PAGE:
April 19, 2018
New Safety Requirements:
Musculoskeletal Injury Prevention Program
"These new regulation require a specific new prevention program targeted at musculoskeletal injuries. This program must address the specific hazards of
The hotel industry will be under new safety standards later this summer and employers need to prepare for the new rules. California’s Office of Administrative Law gave final approval to Cal/OSHA’s new hotel housekeeping standard and set an effective date of July 1st.

The standard is an effort to protect housekeepers from musculoskeletal disorders created by what labor and advocates say is an ever-increasing workload from the so called
“bed race” – providing more luxurious amenities in hotel rooms. The standard was fought vigorously by the hotel industry, which now must comply with the safety standard
The regulations require a specific new prevention program targeted at musculoskeletal injuries. Dubbed the Musculoskeletal Injury Prevention Program or MIPP, the
program must address the specific hazards of housekeeping.

Employers already are required to have an Injury and Illness Prevention Program that addresses their workplace hazards. Now hotels must also have and provide an MIPP.

Good Hiring Practices Part 2
The Second of Two Articles on Good Hiring Practices

Preventing Charges of Negligence in Hiring
Employers must wait until a conditional offer of employment has been made to a job candidate before they can investigate the candidate’s conviction history. Also, employers are limited as to their questioning about aspects of the private lives of current employees and job candidates. Some of these may have an effect on the job.

While employers are restricted about their ability to seek information about their prospective employees and current employees, they are also being held responsible for negligently hiring as well as keeping staff members whose criminal backgrounds, past substance abuse or related problems indicate a possible risk of harm to others. This kind of scrutiny is even more intense for employees whose job responsibilities could impact the health and safety of co-workers and/or the public. This applies particularly to employees who operate motor vehicles or deal with customers in the privacy of their homes or hotel rooms.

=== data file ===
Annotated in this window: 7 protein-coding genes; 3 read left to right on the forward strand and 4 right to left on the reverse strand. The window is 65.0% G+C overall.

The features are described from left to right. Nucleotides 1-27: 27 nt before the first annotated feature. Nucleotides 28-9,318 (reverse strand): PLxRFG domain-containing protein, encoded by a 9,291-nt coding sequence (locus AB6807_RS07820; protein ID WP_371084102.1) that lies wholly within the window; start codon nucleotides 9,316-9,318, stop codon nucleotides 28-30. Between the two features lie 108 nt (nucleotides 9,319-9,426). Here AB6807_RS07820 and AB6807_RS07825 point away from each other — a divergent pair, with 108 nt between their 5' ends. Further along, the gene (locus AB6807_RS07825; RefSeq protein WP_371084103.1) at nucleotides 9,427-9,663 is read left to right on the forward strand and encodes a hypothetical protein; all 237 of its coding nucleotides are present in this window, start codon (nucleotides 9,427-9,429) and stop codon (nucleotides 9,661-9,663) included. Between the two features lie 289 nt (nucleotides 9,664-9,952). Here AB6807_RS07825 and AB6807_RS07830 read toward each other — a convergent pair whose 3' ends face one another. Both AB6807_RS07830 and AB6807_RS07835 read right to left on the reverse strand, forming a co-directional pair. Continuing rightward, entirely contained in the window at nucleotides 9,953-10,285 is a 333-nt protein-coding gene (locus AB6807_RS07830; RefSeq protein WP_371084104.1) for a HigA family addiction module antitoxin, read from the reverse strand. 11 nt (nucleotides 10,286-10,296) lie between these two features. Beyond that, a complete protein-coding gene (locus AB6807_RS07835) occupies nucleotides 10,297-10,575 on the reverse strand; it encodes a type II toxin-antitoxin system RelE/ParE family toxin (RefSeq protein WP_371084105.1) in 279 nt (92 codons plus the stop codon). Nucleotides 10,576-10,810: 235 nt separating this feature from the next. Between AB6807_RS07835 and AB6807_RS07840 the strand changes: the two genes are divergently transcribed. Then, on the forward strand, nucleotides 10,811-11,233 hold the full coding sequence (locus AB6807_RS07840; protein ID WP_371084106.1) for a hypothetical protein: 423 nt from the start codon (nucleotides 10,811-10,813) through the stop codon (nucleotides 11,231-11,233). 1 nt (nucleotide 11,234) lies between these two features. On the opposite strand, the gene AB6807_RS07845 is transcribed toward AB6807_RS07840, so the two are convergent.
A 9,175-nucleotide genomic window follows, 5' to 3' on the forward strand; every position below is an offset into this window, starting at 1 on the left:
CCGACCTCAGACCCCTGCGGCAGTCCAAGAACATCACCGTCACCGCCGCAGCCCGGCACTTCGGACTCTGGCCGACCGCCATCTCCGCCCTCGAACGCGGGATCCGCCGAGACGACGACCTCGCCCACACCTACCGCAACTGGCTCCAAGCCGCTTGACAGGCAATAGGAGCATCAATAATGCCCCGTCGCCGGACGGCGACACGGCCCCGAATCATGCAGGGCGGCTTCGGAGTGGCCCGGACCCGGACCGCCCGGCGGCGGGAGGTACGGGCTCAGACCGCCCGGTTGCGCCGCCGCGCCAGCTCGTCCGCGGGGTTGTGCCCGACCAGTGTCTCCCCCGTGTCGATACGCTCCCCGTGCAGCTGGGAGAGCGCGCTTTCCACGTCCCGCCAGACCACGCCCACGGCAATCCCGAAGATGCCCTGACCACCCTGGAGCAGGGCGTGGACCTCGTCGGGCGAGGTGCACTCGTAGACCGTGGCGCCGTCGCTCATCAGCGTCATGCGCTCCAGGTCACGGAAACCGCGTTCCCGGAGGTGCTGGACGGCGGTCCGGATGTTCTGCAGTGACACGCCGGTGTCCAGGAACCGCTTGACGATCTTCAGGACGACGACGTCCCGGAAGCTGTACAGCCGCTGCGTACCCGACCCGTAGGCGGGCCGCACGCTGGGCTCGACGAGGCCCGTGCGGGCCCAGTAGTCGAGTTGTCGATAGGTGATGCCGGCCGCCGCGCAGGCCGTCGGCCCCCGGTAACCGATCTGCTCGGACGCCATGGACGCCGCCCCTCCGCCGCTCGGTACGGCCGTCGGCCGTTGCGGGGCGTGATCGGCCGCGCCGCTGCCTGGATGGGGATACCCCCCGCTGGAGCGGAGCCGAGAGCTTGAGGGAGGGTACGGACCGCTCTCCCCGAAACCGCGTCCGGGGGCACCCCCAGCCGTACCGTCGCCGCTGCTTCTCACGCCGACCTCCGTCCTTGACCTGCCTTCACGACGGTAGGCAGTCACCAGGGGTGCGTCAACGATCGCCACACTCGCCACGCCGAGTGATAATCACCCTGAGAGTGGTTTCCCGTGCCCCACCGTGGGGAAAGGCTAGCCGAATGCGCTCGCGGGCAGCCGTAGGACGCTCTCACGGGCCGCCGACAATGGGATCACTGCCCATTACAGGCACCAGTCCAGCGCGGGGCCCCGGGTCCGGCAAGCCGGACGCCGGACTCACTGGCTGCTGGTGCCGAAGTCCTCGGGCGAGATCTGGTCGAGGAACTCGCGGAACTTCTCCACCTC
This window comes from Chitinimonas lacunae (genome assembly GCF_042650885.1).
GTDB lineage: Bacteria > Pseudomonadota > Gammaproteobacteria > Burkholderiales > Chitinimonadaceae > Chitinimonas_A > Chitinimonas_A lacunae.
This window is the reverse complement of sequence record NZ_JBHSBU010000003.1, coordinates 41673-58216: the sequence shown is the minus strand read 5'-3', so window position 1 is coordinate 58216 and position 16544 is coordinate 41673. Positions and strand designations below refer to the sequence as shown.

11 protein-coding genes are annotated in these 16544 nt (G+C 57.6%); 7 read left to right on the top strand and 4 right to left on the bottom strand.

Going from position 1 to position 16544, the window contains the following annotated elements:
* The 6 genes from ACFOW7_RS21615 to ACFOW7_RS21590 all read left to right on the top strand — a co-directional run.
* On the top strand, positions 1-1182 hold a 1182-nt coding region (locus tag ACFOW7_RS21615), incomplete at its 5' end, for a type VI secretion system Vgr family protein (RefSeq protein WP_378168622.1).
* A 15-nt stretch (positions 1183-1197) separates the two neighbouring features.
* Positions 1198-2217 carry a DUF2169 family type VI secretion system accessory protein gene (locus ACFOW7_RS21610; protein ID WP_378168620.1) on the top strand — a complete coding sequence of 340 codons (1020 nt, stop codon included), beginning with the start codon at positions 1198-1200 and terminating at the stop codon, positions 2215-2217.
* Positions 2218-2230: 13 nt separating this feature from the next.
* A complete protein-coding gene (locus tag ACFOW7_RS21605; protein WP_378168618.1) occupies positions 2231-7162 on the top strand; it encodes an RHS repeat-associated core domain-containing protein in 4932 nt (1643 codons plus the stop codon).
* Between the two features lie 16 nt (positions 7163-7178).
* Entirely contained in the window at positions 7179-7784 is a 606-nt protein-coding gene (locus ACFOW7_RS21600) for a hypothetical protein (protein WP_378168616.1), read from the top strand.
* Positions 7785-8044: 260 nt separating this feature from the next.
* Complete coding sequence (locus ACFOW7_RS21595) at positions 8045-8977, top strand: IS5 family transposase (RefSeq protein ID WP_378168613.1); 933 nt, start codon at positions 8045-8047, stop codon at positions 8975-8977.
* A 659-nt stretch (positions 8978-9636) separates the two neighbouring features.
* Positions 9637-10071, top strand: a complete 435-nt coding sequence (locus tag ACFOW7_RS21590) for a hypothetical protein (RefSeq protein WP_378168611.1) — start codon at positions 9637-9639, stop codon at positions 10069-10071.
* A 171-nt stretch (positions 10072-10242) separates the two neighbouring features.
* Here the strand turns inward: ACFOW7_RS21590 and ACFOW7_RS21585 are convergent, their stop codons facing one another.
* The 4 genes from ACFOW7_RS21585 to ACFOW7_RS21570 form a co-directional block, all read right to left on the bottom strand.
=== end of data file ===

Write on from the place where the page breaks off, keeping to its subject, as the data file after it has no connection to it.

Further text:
In the past, under the doctrine of respondeat superior, employers as a rule were considered liable only for their employees negligent and intentional acts injuring others when occurring on the job. This meant that injured third parties were rarely able to recover damages against employers if the injurious acts occurred outside the scope of the employee’s employment or did not happen in the place of business.
However, under the negligent hiring and retention doctrine, injured third parties have, in specific instances been successful in suing employers for negligent hiring or retention of employees who have been involved in criminal or violent acts that happened outside work or outside the scope of employment. Negligent hiring and retention allows plaintiffs to obtain damages in situations that previously was not possible.

This tenet also includes the employer’s responsibility to “exercise reasonable care for the safety of members of the general public,” and states that a person engaging in an activity through employees or other agents is subject to liability “(a) for harm resulting in his conduct if he is negligent or reckless; and (b) in the employment of improper persons or instrumentalities in work involving risk or harm to others.” ( Source : CalChamber, Good Selection Practices )

Although it is harder to conduct background checks, employers are still held liable for negligent hiring.

An employer may be held liable if they put an employee with known tendencies, or tendencies that should have been discovered by a reasonable investigation in a situation in which it could have been foreseen that the employee might be a threat to others.